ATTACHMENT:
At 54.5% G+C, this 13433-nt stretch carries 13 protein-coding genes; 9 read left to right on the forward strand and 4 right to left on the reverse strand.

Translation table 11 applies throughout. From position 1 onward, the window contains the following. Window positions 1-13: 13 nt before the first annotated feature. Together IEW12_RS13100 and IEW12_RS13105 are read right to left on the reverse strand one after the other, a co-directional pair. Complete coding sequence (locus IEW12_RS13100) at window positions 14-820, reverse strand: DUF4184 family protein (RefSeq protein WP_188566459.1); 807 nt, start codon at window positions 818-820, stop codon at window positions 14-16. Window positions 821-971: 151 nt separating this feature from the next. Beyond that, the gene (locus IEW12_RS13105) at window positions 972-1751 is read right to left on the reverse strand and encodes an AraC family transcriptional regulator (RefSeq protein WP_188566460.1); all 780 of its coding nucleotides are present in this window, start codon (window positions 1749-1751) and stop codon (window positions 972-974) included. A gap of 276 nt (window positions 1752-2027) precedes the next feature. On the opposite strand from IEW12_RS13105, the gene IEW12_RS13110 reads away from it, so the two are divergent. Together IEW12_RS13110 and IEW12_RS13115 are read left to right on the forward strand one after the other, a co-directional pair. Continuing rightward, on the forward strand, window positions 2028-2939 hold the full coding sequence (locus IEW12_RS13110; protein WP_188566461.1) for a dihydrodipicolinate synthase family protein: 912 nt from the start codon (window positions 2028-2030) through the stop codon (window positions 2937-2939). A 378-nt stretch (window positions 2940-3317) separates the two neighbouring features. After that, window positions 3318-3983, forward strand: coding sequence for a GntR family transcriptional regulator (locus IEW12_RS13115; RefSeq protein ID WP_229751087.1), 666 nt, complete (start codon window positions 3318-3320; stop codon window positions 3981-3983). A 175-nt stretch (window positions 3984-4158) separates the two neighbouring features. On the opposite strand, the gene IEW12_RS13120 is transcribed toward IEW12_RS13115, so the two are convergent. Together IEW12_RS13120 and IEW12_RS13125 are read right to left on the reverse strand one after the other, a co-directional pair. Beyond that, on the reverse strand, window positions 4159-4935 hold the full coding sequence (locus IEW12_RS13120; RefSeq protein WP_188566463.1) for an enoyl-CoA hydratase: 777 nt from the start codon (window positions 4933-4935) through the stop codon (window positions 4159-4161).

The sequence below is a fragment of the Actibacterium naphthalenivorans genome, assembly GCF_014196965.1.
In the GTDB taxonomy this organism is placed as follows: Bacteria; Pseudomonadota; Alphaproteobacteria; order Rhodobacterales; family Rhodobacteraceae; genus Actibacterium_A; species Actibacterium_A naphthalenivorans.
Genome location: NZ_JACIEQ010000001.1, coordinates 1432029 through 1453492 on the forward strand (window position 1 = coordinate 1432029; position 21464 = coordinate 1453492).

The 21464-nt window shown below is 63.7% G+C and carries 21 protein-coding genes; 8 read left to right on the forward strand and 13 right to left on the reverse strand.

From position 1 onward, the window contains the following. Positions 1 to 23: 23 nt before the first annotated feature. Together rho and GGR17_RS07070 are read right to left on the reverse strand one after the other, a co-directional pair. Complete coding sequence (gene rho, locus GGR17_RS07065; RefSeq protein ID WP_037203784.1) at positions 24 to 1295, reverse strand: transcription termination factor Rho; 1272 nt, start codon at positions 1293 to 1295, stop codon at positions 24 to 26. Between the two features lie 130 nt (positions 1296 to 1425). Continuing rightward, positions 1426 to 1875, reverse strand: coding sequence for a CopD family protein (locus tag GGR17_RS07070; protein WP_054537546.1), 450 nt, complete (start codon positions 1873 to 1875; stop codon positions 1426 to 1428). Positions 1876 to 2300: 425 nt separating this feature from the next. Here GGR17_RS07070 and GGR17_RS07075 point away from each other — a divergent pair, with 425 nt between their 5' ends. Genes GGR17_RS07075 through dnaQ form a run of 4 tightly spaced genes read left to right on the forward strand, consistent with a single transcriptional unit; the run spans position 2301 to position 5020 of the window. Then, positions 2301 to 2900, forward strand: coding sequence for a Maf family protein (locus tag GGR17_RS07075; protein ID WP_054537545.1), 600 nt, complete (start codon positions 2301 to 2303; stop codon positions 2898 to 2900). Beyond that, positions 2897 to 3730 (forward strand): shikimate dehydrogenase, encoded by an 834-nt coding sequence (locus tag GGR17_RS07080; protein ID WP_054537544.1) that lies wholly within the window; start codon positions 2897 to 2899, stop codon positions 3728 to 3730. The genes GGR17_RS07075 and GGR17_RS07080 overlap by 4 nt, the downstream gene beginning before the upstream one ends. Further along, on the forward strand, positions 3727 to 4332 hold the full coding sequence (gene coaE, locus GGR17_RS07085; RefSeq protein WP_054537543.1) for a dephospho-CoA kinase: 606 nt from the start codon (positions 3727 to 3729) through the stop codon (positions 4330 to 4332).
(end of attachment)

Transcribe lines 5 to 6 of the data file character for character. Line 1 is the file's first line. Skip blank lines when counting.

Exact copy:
Genome location: NZ_JACIEQ010000001.1, coordinates 1432029 through 1453492 on the forward strand (window position 1 = coordinate 1432029; position 21464 = coordinate 1453492).

The 21464-nt window shown below is 63.7% G+C and carries 21 protein-coding genes; 8 read left to right on the forward strand and 13 right to left on the reverse strand.